Alexander-Technique Training Course Berlin

Hello, welcome to our site. We are Thomas Hoppe and Matthias Graefen and offer an internationally recognized Alexander Technique weekend training in Berlin. This takes place in a small group and thus allows an intense working atmosphere and mindful learning. You are welcome to visit our School for F.M. Alexander-Technique as a guest. You will then be included in the teaching and receive input from both the instructor and the students! The costs for Saturday and Sunday from 11am to 3pm is 30€. Friday and Monday 6pm to 8 pm 15€.

More about it

Currently there is the possibility to take internship lessons with a student of the 3rd year of training. Please ask for more information about the costs and the procedure!

Thomas Hoppe born 1967, father of three children

AT training in Berlin with Dan Armon, graduated in 2005

Before that regular AT lessons with changing teachers since 1993

Education at the AIM in Vienna 1993 in the field of Jazz & Pop music on the electric bass

Since 1994 I have been working as a freelance musician in double bass and electric bass.

Here I have worked in a variety of projects and bands.

“The longer I studied the Alexander Technique, the clearer the space that lies behind my identifications, problems and habits. The easy life has been there all along, just waiting for me to discover and create it.”


Erdmannstraße 12, 10827 Berlin
Telefon: 030.-.
Mobil: 0176.-.211.92.530

A technique to teach

The Alexander-Technique is no really a therapy method, but a sort of lesson. The learners are taught to use consciously their body while sitting, rising up, standing, walking, carrying and speaking. Consciously means not to take a tense or strenuous position which affects the whole freedom of movement and the well-being.

Mooving lightly

The Alexander-Technique provides connections between expectations, thinking, behavioral habits and physical reactions. With the help of this knowledge the student can perceive “wrong” motion sequences to move more upright and lighter.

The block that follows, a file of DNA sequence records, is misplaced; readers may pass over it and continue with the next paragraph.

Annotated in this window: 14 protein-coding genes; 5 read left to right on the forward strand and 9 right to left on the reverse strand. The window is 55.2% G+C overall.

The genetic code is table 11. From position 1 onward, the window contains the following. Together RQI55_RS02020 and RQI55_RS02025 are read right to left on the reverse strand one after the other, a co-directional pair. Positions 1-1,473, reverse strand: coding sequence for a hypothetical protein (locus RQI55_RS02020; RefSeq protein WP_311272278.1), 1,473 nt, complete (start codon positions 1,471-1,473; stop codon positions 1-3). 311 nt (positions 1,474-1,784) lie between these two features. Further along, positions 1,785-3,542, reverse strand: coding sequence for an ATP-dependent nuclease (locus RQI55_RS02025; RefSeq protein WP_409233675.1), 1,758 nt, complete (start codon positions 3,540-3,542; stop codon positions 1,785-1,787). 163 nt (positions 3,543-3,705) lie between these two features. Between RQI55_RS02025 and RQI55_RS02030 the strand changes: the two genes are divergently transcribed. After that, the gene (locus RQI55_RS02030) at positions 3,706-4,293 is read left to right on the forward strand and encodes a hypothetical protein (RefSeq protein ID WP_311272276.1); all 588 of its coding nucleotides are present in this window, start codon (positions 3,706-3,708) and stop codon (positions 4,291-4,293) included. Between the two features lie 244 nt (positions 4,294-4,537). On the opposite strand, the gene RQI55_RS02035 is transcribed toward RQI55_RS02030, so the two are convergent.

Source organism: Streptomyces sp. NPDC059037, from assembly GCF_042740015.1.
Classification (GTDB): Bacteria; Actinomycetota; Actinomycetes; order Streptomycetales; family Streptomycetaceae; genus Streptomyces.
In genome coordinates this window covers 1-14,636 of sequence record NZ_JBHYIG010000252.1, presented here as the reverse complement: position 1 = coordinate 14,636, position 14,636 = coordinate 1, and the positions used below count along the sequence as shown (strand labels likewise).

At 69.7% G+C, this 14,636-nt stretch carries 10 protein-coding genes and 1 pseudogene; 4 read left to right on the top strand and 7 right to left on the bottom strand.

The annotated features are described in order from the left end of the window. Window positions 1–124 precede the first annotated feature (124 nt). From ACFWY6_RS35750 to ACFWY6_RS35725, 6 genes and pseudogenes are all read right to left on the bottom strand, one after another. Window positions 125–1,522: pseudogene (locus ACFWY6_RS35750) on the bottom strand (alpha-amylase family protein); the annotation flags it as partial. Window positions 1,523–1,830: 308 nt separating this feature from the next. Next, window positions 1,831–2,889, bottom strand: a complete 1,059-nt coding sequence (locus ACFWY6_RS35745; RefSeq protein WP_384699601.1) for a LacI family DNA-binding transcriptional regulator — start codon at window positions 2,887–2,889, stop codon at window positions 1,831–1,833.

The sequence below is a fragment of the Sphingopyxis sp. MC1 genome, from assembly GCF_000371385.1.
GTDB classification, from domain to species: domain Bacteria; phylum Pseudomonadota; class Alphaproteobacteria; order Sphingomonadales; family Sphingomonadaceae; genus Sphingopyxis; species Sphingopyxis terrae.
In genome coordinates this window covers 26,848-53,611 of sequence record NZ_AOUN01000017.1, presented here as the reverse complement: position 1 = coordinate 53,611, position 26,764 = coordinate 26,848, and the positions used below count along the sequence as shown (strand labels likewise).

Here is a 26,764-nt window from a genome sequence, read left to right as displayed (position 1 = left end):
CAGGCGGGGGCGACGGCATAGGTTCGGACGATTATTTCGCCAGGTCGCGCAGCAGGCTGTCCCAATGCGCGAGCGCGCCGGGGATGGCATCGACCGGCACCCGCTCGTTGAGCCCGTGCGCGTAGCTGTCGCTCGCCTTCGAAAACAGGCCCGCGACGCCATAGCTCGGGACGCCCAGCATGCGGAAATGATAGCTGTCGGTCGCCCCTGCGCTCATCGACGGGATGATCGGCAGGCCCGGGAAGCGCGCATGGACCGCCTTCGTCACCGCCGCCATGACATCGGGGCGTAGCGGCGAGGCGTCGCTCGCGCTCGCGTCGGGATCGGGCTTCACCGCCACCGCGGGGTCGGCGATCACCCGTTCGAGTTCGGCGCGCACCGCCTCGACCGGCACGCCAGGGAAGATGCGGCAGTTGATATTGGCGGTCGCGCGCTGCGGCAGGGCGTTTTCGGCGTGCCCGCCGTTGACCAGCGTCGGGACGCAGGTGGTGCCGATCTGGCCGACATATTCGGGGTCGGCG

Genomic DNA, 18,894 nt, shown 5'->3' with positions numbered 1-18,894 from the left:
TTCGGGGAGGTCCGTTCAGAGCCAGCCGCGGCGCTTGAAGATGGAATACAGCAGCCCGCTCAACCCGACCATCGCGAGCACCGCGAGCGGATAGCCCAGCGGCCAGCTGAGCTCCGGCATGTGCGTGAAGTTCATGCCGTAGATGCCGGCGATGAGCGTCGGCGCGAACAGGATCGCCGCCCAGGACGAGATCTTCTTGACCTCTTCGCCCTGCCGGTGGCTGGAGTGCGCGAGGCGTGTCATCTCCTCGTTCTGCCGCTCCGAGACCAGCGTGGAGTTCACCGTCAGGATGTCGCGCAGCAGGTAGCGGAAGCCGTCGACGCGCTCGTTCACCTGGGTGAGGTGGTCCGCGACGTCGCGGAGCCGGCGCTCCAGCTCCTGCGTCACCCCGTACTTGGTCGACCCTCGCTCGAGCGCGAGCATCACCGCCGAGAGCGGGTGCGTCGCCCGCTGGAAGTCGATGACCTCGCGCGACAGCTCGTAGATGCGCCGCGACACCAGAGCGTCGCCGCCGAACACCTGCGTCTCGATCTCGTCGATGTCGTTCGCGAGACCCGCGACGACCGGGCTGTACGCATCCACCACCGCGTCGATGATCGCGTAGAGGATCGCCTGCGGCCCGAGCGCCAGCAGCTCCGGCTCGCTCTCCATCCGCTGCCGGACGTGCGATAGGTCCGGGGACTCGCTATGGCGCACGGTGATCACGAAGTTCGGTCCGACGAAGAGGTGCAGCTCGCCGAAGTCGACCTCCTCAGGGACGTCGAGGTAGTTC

The hero

“A this story of sharp warmth, intelligence and perseverance, shown by a man [F.M. Alexander] without medical education, is one of the true heroic deeds of medical research and practice.”
Professor Niko Tinbergen, in 1973 in his speech to the acceptance of the Nobel prize for medicine

The Alexander Technique is to lead back to Australian actor Frederick Matthias Alexander (1869 – 1955).

Because his voice often failed while reciting, he began to pay attention to his respiration. Besides, he found out that tensions in neck and back prevented him from breathing freely and from moving naturally.

As a result Alexander developed a learning concept with which such strains can be avoided by deliberating control of motions. Alexander transmitted his knowledge first to actor colleagues; later musicians, singers and dancers also used his method.

By the increase of a more holistic way of thinking the Alexander technique has found in the meanwhile a wide usage and recognition, also beyond these areas.


The 5 Principles of the Alexander Technique

The Alexander Technique is based on five basic principles.

1. Recognition of Force of Habit

This means learning to notice what you are doing which may be causing you pain or discomfort.

2. Inhibition and non-doing

Which involves stopping yourself from doing the unhelpful habit and learning to use the appropriate amount of effort to achieve your goals.

3. Recognition of faulty sensory awareness

This means that you don’t always know exactly what you are doing and what feels wrong and uncomfortable may actually be better for you, it is just unfamiliar.

4. Giving directions

This is about sending “orders” or specific thoughts or intentions to the body from the brain to encourage the body to flow and expand rather than contract. This enables much more freedom in movement and freedom from habitual tension and reactions.

5. Primary control

This is the functional relationship between the head, neck and back in our bodies. Alexander found that this is crucial in organising the body so that it functions at its most efficient. To allow the primary control to engage takes awareness of the body and what you are doing and therefore links in with number 1 above.